Serial Killer 101: Here's a Bio on all the Killers from 'AHS: Hotel's' Dinner Party
Because, yes, humans like this actually exist off the screen.
Wednesday night's episode of American Horror Story: Hotel was a menagerie of messed-upedness that could scarcely be matched. We witnessed a dinner time cameo from many of the most horrific serial killers known to man, each demonstrating their incomparable darkness by showcasing their unique quirks (and disgusting habits) as murderers.
It was fabulous.
But for many, this was an introduction to these killers, rendering the brief scenes insufficient. So we're here to change that.
Jeffrey Dahmer (1960-1994)
Dahmer was a rapist and serial killer best known for dismembering at least 17 males some time between '78 and '91. Hotel did a great job of illustrating how incredibly screwed up this man was — we're sorry to say that the acid, drills, and visceral sexuality were true to his real life MO.
He was known as "The Milwaukee Cannibal" by some, but was perhaps most famous for his obsession with "sex zombies," a fixation that led to his habit of drilling into the craniums of victims. He would pour hydrochloric acid into these wounds in the hopes that he could create a willing sex slave by manipulating different parts of the brain.
It's said that at the time of his arrest, he was murdering at least one individual a week.
Aileen Wuornos (1956-2002)
Perhaps the most famous female serial killer in the world, Aileen Wuornos was a prostitute with a penchant for murdering men in cold blood.
On the war path from just '89 to '90, her methods were more straight to the point than Dahmer's. Typically, she'd enter a man's vehicle under the guise of providing sexual favors for quick cash, only to shoot them in the head. She'd later ditch their bodies in remote areas.
Wuornos was well-known for her instability, and she was diagnosed with schizophrenia, bipolar disorder, and a myriad of other mental illnesses after her arrest. Through Hotel, Lily Rabe has accomplished what some might call the most apt reenactment of her character in history.
The Zodiac Killer (?)
Hotel's interpretation of the Zodiac Killer was not only badass, but accurate; the individual behind the mysterious murders has never been caught.
Zodiac is one of the only serial murderers in history to engage in such excess with the police, effectively cat-and-mousing himself to oblivion, while still managing to elude capture.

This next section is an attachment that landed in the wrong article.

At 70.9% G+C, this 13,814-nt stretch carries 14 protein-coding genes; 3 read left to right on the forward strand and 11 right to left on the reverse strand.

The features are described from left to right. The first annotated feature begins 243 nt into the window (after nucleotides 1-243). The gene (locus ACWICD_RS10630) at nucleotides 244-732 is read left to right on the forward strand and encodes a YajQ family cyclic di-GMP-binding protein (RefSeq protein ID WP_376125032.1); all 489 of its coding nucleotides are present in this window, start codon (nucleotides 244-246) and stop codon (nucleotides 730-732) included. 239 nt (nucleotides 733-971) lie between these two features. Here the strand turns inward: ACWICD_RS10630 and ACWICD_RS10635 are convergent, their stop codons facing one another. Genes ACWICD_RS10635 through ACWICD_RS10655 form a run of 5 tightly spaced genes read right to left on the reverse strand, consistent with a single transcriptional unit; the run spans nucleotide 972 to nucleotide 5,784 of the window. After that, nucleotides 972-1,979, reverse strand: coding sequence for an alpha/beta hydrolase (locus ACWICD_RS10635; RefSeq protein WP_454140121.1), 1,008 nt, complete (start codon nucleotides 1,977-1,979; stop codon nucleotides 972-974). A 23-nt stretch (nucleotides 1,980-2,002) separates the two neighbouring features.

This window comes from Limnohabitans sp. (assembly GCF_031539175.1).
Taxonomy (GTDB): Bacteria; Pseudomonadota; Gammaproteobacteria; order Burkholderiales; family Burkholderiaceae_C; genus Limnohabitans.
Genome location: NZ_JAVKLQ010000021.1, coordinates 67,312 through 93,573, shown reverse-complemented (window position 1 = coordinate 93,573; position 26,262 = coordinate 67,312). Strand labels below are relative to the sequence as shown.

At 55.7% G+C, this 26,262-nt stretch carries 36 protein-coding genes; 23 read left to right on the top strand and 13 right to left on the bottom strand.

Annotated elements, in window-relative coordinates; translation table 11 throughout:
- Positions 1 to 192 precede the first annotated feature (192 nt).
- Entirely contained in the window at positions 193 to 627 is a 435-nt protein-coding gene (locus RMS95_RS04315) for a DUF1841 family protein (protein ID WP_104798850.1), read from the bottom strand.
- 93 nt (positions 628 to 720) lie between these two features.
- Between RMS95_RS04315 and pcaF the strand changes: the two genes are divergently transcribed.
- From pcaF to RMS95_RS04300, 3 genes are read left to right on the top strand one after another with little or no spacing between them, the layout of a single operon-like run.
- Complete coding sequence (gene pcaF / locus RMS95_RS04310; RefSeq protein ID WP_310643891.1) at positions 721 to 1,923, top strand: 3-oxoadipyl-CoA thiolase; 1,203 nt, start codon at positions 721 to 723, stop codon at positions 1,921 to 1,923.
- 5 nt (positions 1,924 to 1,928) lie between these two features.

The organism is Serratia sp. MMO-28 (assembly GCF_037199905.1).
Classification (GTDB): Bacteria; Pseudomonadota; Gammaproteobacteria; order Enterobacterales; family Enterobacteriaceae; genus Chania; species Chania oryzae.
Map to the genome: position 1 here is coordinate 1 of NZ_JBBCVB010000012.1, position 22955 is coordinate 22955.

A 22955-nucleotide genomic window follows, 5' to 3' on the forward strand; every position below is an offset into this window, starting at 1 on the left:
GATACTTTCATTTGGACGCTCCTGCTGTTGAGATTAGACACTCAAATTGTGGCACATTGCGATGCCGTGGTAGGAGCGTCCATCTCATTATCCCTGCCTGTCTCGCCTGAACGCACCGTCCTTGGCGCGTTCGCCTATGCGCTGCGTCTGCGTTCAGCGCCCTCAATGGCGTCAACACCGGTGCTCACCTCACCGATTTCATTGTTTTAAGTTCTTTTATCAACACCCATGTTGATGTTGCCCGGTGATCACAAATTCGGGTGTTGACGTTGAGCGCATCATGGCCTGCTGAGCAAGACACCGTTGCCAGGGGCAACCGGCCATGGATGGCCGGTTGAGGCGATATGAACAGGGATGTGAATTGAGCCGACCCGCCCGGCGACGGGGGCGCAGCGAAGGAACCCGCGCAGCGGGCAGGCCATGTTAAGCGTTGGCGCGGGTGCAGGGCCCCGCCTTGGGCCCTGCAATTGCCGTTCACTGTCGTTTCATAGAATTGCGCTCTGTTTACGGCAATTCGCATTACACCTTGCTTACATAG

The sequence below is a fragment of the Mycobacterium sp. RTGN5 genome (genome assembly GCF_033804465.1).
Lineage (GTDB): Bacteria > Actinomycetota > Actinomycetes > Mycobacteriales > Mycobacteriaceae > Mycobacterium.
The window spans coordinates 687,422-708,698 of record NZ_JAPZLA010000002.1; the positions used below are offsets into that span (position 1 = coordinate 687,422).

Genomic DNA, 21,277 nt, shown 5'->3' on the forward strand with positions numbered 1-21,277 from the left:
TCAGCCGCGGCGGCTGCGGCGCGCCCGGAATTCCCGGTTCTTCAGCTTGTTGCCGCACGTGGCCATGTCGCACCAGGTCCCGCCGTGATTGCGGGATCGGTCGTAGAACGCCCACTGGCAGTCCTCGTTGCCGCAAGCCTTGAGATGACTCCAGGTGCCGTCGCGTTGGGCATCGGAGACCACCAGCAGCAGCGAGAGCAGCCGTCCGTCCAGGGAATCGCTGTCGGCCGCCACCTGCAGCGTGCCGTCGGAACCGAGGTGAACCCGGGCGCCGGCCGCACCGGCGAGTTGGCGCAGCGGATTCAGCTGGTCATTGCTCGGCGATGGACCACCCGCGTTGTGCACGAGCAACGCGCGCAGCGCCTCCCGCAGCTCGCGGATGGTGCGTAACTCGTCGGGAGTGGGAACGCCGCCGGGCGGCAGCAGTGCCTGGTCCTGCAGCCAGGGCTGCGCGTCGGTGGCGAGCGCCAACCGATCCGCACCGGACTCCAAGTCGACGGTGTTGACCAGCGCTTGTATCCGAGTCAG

Between the '60s and '70s, Zodiac killed what's suspected to be as many as 28 people in Northern California. He proceeded to send multiple cryptic letters to local press, taunting the public and the police force in tandem.
Here's an example of one successfully deciphered letter:
Though there are many theories as to his identity, we may never know who was behind the mask.
John Wayne Gacy (1942-1994)
American Horror Story's John Wayne Gacy is more sick child than capable murderer, but don't judge this book by its cover. The "Killer Clown," who spent his free time volunteering at local charity events, molested and killed more than 30 boys between '72 and '78.
After attacking each male, he'd strangle them; only one victim was confirmed as being stabbed. He would then conceal the bodies within the crawl space of his house, and across his property. As is revealed in Hotel, he was only found out when police discovered his 28x38 crawl space, and after some light digging, the rotting remains of his victims were found.
Gacy was put to death by lethal injection in 1994.
Richard Ramírez (1960-2013)
Ricardo Leyva Muñoz Ramírez, better known as Richard Ramirez, earned the nickname of the "Night Stalker" during his one-year reign of terror. He has 14 confirmed victims, though many speculate that number is much higher.
As portrayed in Hotel, he'd enter the open windows and doors of Los Angeles and San Francisco residents, rape, and murder victims from age nine to 83 — his propensity for this sort of diversity led to the confusion of police investigators. The vast majority of serial killers have preferences in victim and murder weapon, but Ramírez didn't discriminate. His weapons of choice included everything from machetes to guns.
He was finally caught after getting overly enthusiastic (attempting to commit assault and steal multiple vehicles in the same evening can be a challenge) as the residents of East Los Angeles' Hubbard St. apprehended him before he was able to escape.
Despite being on death row for 24 years, he died in 2013 of B-cell lymphoma prior to his execution.